That brings up the other thing I was always wondering about when it came to my 'old friend' advice of .... drum roll ..... that I did not have to drain the water heater every year, in fact that it was bad for it. Still I have friends telling me their water heater lasted for 15-20 years and I've been HAVING TO have this 'friend' replace my water heater every 5 years when I wake up to a flood on my kitchen floor!!!!
So what gives? Drain annually or don't drain it anytime?
Two hours and forty-four minutes into the process ... the mystery continues. Little water flow, the 'draining' sound inside the water heater is still there AND THE WATER HEATER IS LIGHT ENOUGH THAT I CAN ROCK IT BACK AND FORTH, A LITTLE BIT OFF THE FLOOR !!!!
That begs the question .... WHERE IS THE WATER DRAINING TO ??????
With that, I saw no other recourse but to take Stella out for her afternoon walk since it is beautiful sweatshirt weather outside today. Plus it can give me some time to think and some time for the water to drain out without me standing over the drain valve saying "Faster Faster Faster."
Back from the walk ... I have a new plan. Get online and look for images of water coming out of the hose. I found nothing like that. I DID find a lot of articles on how to drain a water heater, in fact a few of them I had bookmarked last month but failed to review them this morning. What could be a better source than the OWNERS MANUAL ???
Well well well .... what do we have here ????
Of course late into this 'ball of fun', I find with my online search AFTER Stella's afternoon walk ... different instructions than what my owner's manual says. Imagine that!!!!
Following Bob Vila's instructions .... I opened the pressure relief value ... that noise went away after a short hissing sound when it released pressure inside the tank. That hissing sound also told me the pressure relief valve worked. Of course the Owners Manual labeled this valve as the TEMPERATURE RELIEF VALVE .... what?????
Another thing I was thinking about the lack of water flow .... a plugged or blocked drain valve by too much sediment. I just found a way to check that.
Three hours into this pain in the ass project I find out my problem. I didn't really get 'serious' about this job until after Stella's walk and I had time to think instead of wasting time letting the water heater "drain on it's own" ... take whatever time you need plan. The sediment at the bottom of the tank is blocking the flow of water.
How did I find that out for sure .... Bob's instructions and my curiosity.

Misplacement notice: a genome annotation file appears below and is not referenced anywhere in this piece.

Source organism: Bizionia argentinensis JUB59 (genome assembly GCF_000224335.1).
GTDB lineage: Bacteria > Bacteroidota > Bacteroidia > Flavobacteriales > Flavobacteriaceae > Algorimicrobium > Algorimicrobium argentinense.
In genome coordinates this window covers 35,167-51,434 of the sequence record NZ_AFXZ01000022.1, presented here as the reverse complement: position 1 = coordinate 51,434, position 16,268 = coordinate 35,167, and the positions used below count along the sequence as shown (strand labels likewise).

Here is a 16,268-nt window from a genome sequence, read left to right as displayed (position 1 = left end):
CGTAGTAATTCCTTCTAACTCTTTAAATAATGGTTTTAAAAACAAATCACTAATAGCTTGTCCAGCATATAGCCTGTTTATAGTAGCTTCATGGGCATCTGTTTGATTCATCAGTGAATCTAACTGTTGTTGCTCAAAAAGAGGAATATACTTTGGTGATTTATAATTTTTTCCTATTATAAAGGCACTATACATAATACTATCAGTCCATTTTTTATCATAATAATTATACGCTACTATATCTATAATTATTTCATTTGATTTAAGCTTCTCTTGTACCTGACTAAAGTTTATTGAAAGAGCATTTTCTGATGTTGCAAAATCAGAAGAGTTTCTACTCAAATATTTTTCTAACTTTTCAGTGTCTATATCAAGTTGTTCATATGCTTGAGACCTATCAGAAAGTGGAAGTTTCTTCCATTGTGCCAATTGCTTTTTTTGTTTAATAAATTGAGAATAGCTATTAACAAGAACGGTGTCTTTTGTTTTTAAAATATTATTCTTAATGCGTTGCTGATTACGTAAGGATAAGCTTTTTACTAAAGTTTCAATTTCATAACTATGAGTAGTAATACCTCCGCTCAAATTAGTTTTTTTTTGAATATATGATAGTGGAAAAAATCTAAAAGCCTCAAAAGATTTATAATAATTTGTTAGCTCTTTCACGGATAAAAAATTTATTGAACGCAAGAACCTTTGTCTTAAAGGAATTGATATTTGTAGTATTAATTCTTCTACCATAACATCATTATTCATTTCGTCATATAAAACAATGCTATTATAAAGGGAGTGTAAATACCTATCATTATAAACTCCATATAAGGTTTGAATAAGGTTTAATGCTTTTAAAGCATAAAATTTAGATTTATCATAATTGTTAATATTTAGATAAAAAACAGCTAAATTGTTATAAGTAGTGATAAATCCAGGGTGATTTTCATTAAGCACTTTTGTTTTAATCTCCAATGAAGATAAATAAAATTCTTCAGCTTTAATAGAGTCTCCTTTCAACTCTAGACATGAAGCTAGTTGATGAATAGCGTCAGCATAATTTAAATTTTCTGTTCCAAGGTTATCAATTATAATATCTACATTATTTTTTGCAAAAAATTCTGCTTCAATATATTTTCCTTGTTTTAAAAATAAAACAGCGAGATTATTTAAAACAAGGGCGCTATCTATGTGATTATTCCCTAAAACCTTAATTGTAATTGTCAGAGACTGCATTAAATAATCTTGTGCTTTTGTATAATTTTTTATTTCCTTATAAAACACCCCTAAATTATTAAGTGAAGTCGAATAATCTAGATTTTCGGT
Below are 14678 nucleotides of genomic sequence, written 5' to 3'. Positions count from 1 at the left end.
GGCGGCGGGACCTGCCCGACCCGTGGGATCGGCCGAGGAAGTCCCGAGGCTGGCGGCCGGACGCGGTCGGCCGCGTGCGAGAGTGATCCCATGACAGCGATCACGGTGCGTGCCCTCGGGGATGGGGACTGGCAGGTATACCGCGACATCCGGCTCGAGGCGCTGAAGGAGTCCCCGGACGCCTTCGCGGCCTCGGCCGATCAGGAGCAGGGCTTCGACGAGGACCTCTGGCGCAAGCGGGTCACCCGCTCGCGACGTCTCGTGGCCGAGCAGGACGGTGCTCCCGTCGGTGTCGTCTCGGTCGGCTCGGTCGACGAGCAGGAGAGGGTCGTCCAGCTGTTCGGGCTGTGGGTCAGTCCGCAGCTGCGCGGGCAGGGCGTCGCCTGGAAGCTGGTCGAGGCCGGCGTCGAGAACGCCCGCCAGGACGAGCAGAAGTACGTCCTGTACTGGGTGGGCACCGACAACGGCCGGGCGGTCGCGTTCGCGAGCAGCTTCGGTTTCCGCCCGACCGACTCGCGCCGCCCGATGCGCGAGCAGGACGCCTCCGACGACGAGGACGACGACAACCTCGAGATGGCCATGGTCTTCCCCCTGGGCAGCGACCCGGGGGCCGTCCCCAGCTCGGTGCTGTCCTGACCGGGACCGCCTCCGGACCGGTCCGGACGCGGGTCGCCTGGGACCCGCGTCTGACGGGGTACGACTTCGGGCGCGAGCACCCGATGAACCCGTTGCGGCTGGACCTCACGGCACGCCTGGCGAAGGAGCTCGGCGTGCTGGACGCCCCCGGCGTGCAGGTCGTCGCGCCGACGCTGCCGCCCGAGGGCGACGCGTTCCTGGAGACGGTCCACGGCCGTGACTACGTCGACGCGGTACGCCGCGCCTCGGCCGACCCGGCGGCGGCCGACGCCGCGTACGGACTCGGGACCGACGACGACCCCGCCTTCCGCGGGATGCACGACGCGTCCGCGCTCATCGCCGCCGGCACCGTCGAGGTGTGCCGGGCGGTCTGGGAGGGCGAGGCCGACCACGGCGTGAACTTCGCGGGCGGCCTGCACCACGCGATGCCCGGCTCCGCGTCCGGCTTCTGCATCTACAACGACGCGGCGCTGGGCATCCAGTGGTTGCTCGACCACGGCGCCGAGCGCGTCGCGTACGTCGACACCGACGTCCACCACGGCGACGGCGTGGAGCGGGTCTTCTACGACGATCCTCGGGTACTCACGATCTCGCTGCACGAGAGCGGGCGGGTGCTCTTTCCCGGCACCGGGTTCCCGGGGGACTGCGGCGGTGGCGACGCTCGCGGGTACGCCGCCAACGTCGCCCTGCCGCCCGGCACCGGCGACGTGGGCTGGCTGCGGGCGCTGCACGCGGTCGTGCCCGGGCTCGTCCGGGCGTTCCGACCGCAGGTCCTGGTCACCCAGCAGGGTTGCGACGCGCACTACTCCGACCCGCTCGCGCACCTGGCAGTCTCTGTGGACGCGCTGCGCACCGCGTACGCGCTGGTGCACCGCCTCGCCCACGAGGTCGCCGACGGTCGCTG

I leaned a two gallon pail under the bottom heating element/thermostat block and unscrewed that element a little more .... water like I expected from the start came flowing out of that small area into my pail. I was able to screw the old element back in soon enough so the pail would not overflow. In the bottom of that two gallons of clear cold water were nice white rock type of granules.
If you look at his picture, what is big enough to fit under that lowest drain valve where the hose is connected and collect 12-35 gallons of water??
I decided to stick that two gallon pail under the lower element area .. I knew I could screw the old element back in fast enough to stop the pail from overflowing. By the way the water level looked inside the element hole, there could not have been that many gallons of water left in the tank.
I emptied two more pails of water and was able to pull out the lower heating element. I could see where it had got too hot and by all the sediment crud on the tubes, I knew I had made the right decision to replace both of them. I believe this is cause of my loss of hot water.
The hot water faucets spit and sputtered air out that was loud enough to have Heidi and Stella running for cover in the bedroom. It doesn't take much in their quiet world to make them scared .... they are use to me screaming at referees, umpires or officials during games on tv ... as if they can hear me.
I let the water run for an hour or so, then turned the power back on so I'll have some hot water tonight.
Sure I spent some time on this, but it took three hours to get really serious about completing the job. I definitely took longer than any HVAC professional would have taken but it wasn't time out of my schedule. All I have is time being retired where I can fill that time slot with anything I want to do. Today it just happened to be this.
That decision saved me $125 or more even after I subtract out the $27.03 it cost me for two heating elements and the tool to take the old ones out and screw the new ones in.
Sounds to me like I have added another home maintenance project to my resume.
All is good tonight in 'the tropics' of Southern Indiana.